I've processed everything through the till as I was trained to do. I counted the change out twice. It is absolutely unknown to me what this man seems to be having a problem with and yet he decides to stand there, a heaving queue behind him, and mocks me for a further five minutes in a moment that was truly overwhelming. It's only my first day.
I had always thought I could never be a great doctor because I felt too emotionally bound to my patients. It was impossible for me to hold back tears when feeling that gut wrenching empathy for families mourning the passing of their loved ones. Because it always seemed as if I were the only resident moved by these scenes, I reasoned that this was an unprofessional impulse.
I don't think anyone seriously denies that welfare reform of some sort is necessary, whether to reduce waste and fraud, to re-establish proper incentive for the unemployed to look for work, or to help restore order to public finances. Around these basic points there's consensus. The question is, however, reforms at what cost, and to whom?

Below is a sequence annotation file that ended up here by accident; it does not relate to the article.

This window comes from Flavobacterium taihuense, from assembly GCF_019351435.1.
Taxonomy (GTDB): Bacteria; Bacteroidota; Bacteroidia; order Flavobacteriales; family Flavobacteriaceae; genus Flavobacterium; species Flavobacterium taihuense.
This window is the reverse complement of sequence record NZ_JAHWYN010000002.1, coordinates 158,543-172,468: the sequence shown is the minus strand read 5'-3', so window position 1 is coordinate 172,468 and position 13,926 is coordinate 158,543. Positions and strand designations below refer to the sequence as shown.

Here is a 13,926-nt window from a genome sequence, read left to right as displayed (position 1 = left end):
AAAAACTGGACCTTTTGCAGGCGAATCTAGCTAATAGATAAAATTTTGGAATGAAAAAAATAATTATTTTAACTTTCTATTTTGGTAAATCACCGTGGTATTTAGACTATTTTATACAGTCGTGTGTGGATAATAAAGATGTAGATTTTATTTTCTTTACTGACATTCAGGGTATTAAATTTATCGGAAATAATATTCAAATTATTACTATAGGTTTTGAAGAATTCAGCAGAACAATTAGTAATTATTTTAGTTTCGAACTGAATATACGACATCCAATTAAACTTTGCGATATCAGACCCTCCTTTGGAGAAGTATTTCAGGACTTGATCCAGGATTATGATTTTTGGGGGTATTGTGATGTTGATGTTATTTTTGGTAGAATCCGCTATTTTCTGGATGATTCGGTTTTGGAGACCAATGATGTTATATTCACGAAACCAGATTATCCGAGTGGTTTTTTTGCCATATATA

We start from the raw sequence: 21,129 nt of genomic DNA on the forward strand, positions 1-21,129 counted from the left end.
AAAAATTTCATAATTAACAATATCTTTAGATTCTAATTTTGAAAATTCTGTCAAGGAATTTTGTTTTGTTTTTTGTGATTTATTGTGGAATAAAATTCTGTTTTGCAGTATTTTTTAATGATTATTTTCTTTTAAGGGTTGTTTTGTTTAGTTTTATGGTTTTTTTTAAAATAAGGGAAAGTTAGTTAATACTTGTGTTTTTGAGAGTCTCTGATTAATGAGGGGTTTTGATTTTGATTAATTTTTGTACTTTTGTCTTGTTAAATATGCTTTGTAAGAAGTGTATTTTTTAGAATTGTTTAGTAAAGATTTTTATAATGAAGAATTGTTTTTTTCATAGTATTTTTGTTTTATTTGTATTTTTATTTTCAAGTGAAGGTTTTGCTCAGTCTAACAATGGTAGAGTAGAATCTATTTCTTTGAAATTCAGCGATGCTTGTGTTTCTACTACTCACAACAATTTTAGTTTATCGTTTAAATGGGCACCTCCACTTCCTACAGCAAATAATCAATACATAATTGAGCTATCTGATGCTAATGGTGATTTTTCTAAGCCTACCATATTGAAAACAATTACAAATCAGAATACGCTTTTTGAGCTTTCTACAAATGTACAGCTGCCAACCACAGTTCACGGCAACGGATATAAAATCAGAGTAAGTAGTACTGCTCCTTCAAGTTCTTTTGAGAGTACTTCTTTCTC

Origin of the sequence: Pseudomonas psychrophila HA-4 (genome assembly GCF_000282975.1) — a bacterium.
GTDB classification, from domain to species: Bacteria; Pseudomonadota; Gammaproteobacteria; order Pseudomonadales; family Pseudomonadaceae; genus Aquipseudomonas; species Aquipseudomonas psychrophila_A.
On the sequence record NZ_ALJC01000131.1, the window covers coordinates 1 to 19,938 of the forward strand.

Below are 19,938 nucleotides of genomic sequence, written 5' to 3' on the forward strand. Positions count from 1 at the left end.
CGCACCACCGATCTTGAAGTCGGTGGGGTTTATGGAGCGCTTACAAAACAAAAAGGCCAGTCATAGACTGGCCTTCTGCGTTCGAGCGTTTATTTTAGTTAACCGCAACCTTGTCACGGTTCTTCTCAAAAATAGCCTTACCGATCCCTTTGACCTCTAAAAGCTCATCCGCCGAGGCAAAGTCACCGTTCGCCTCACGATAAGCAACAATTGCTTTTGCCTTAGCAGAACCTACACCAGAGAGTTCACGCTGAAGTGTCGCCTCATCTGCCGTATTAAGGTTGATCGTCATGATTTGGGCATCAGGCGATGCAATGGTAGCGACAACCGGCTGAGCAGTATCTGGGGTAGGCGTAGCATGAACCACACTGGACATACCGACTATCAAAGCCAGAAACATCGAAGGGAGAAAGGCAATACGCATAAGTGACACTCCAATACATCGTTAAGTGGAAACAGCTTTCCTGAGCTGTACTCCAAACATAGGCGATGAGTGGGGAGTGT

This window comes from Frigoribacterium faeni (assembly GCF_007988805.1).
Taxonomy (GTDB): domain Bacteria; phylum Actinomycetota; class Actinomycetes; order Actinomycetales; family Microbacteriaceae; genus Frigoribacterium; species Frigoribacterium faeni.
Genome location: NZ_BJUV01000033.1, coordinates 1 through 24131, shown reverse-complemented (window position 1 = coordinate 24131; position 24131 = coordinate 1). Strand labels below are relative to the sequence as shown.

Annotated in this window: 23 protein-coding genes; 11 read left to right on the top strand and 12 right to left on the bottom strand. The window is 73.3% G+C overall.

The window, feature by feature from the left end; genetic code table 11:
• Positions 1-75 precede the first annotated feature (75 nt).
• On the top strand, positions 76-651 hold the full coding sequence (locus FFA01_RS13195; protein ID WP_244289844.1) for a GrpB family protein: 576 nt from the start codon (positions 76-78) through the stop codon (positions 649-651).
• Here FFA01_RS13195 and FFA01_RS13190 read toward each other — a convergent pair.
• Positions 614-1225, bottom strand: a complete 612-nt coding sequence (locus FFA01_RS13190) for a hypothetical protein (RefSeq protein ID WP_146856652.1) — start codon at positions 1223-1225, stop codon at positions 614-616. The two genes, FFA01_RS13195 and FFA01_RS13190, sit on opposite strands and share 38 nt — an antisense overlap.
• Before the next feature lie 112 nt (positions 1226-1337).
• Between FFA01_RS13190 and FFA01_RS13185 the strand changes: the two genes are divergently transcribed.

Empathy can be expressed on a spectrum, and how a child responds to a given situation may depend on a range of different complex psychological and child development issues. For example a child on the autistic spectrum may not recognise that their online actions or behaviour may come across as inappropriately blunt.
As the Dalai Lama shares his message of dialogue and compassion in the UK in the coming days, we might find ourselves wondering whether a compassionate outlook can really be a driving force in our political, economic and social institutions.